Do Not Want

On the day after Thanksgiving, Becky has this Fourth Friday Challenge for me:

“Anti-Gratitude List, or ‘I cursed the day these things were born/created/developed.’ At least five, please.”

This one is surprisingly hard for me. I don’t follow the code of the hater. In high school, I noticed how much time and energy some people wasted on hating other people or things that they couldn’t change. Doing that wasn’t a personality trait that I had, and I decided that I would stomp it out whenever I noticed it rearing its ugly head. So I’m going to have to go into a brainstorming rant to come up with this list. Let’s start the clock.

  • Willful ignorance / limited rationality / a lack of desire to discover someone else’s perspective.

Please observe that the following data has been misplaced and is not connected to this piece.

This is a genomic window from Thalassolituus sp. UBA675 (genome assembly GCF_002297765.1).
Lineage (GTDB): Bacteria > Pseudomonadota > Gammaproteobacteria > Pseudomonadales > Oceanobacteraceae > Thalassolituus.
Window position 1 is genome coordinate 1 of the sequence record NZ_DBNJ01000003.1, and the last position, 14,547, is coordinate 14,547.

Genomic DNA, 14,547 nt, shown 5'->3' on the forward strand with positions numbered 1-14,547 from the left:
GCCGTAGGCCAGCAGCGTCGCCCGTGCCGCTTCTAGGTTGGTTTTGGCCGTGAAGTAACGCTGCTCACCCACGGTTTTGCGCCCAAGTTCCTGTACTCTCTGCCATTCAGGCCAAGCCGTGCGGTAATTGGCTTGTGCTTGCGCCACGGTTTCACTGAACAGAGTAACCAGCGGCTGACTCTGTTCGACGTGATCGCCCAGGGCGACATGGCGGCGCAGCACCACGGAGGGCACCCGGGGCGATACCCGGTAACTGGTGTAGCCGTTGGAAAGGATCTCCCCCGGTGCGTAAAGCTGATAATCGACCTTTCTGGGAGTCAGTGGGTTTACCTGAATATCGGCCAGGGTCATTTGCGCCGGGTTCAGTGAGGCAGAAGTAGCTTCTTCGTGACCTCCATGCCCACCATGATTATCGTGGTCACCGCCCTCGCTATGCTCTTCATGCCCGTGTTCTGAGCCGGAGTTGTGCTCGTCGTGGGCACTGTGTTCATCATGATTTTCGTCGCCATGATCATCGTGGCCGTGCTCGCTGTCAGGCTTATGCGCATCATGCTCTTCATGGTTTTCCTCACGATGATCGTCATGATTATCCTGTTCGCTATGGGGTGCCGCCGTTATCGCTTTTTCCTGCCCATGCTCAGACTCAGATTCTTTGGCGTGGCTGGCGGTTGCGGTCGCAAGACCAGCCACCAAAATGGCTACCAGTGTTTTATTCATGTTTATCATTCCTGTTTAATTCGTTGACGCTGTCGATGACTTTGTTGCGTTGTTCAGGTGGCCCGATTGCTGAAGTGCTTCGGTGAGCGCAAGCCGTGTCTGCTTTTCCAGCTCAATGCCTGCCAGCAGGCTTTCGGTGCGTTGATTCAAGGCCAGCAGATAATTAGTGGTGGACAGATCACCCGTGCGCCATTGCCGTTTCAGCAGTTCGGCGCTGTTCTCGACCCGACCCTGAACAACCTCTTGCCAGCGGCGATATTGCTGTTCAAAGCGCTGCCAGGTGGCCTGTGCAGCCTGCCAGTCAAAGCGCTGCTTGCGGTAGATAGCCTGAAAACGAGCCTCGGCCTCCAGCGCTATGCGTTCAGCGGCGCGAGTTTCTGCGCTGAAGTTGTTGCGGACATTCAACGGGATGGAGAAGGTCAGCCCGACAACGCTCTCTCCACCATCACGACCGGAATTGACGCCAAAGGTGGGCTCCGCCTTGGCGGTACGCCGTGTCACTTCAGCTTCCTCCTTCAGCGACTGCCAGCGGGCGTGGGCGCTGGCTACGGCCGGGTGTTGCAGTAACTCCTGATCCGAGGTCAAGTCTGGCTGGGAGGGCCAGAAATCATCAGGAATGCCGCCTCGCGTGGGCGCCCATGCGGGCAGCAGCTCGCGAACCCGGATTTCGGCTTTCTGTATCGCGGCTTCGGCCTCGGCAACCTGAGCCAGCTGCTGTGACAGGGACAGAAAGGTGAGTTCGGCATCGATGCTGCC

• Not running the damn tests.
  • Not reverting out changes that break the build.
  • Committing new code to the repository when the build is already broken.
  • People who don’t understand how a four-way stop works.
  • Things that sound all-natural but whose ingredient lists make it clear they’re not.
  • The belief that businesses exist solely to maximize profits.
  • That bananas go from being tasty to being not-so-tasty but still edible in such a short period of time.
  • The myth of effective multitasking.

That’s what came out in the first five minutes. There was more there than I thought, and there’s probably still more yet if I want to keep digging. I realize now that because this sort of thing is not normal for me is exactly why Becky asked me about it. Well played, Becky. Well played.